“It’s a finite pie – if you can get a bit more by being open, then do it,” O’Shea said.

Other retailers, such as JC Penney, are holding out and will not open until Friday morning, so shoppers trying to get all the deals will need a lot of stamina.

“The retailers are taking what was a very plannable sport that was four or five hours where you can get things done and turned it into a marathon,” Trutina Financial chief investment officer Patty Edwards said. “I think the retailers have diluted the sport.”

Even some higher-end retailers had select stores open on Thursday. But crowds were thin at the flagship Lord & Taylor on 5th Avenue, where workers voluntarily signed up for holiday shifts for an extra compensation day and holiday pay.

At other stores, workers were not so happy to have early openings encroach on their Thanksgivings. A petition asking Target to “save Thanksgiving” had 371,606 supporters as of Thursday afternoon.

But shopper Pamela Herman, 54, who works in marketing at Mt. Sinai hospital, was drawn in by the extra discount of 50 percent on already reduced items and said she would not have bothered to come in without the sale.

Traditionally, retailers enticed shoppers with “doorbuster” deals early Friday morning. Then they shifted to midnight following Thanksgiving. But many shoppers lured into stores by earlier openings on Thursday may just be window shopping.

More than 50 per cent of consumers will do some form of “showrooming” during the Black Friday weekend, said Kevin Sterneckert, vice president of retail research at Gartner Group.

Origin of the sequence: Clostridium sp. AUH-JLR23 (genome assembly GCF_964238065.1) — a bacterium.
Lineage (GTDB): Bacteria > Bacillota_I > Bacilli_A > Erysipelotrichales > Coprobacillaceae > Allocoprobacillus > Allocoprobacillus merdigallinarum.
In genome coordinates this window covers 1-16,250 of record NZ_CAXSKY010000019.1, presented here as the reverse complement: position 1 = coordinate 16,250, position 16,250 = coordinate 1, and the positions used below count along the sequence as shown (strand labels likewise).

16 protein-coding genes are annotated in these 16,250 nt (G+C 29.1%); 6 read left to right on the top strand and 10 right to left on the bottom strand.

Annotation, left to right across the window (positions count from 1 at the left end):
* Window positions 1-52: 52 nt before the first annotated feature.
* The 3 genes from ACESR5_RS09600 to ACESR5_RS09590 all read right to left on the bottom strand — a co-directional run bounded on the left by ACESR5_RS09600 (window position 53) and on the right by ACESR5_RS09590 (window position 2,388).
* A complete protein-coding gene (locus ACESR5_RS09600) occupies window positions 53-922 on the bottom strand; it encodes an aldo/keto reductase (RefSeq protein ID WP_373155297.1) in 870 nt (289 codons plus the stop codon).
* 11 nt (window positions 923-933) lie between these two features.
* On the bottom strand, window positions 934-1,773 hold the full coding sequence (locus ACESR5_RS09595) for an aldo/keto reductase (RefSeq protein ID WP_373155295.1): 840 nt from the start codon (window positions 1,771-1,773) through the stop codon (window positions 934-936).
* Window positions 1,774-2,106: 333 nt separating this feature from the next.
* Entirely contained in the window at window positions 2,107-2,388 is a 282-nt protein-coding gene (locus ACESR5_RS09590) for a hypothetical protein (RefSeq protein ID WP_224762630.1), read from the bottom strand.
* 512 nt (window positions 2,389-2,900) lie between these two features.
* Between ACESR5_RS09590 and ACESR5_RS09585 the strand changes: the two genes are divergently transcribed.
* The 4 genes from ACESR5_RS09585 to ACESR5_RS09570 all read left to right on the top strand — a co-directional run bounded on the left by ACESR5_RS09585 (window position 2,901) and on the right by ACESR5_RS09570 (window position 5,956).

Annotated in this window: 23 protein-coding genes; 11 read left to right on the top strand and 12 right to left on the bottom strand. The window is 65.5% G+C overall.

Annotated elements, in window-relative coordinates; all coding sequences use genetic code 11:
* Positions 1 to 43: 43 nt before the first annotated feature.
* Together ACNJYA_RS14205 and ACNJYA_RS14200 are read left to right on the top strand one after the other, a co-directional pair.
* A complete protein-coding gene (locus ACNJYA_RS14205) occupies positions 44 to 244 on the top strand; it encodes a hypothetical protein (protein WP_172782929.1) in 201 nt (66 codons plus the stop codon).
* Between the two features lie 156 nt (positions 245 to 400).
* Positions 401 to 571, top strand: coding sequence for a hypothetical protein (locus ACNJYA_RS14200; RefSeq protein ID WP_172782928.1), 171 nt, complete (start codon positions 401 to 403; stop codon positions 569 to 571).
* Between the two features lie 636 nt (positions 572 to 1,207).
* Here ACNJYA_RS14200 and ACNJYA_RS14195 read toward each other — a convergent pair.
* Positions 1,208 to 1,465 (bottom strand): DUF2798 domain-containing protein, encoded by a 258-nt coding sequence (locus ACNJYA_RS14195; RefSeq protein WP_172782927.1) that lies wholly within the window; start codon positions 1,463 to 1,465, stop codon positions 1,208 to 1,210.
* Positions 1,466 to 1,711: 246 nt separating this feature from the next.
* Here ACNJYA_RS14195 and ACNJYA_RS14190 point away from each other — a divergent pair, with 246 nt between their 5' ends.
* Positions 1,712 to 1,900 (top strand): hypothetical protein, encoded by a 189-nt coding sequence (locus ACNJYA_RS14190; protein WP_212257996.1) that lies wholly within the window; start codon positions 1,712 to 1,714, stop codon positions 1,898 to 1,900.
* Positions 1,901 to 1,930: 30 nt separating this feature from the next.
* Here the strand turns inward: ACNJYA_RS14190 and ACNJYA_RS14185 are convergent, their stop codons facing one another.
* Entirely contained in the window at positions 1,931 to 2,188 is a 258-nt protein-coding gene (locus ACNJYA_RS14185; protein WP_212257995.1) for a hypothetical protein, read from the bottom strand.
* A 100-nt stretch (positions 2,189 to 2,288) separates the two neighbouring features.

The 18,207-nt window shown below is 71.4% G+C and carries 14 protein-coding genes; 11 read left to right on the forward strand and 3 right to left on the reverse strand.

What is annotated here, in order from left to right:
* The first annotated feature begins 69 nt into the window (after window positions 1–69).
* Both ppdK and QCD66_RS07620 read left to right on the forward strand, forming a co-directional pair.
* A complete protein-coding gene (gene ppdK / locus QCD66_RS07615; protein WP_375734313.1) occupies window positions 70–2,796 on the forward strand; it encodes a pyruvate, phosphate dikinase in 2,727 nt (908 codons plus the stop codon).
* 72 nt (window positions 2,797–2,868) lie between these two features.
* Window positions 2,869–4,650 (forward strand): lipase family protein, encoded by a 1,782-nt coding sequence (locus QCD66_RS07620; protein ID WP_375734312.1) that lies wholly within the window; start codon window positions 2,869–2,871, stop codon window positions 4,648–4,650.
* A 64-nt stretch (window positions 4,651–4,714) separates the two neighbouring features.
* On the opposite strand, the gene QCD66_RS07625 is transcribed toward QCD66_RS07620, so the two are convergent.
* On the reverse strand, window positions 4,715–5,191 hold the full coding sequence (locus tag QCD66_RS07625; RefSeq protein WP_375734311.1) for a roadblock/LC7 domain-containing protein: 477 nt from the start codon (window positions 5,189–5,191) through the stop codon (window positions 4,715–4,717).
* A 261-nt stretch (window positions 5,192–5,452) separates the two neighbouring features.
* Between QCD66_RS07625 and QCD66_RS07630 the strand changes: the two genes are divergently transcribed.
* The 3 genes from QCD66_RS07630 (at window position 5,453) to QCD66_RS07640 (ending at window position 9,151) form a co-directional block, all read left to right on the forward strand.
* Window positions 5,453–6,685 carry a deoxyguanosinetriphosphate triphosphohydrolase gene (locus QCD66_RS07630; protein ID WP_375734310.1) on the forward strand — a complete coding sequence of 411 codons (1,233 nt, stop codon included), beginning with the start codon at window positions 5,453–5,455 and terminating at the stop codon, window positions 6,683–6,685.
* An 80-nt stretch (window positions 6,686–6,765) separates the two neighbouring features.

“They will buy things because they looked at it in the store. They will touch and feel what they are interested in and then buy it online on Monday, either from the same retailer or a different online retailer,” Sterneckert said.

At the Kmart on 34th Street in Manhattan, Charles Montague, a 55-year-old mover, was browsing the aisles just to kill time. “I don’t holiday shop,” he said emphatically. “I buy stuff all year long, not during some man-made holiday.”

That window shopping has not put a crimp into online sales, however. Online Thanksgiving 2012 sales are already up 16.4 per cent over Thanksgiving 2011 for the same period, according to IBM.

The stakes are high for US retailers, which can earn more than a third of their annual sales in the holiday season. Investors hope holiday sales will help retail stocks cap a strong year. The Standard & Poor’s retail index is up almost 27 per cent this year, compared with a 10.6 per cent increase for the broader S&P 500.

The National Retail Federation, an industry trade group, forecast a 4.1 per cent increase in retail sales during the November-December holiday period this year, down from the 5.6 per cent increase seen in 2011.

Consumers heading into the holiday shopping season remain worried about high unemployment and possible tax increases and government spending cuts in 2013. Also, lasting effects of Sandy, the storm that lashed the densely populated East Coast in late October, could cut into how much shoppers can spend on the holidays.

According to a Reuters/Ipsos poll, two-thirds of shoppers said they were planning to spend the same amount as last year or were unsure about spending plans, while 21 per cent intend to spend less and 11 per cent plan to spend more.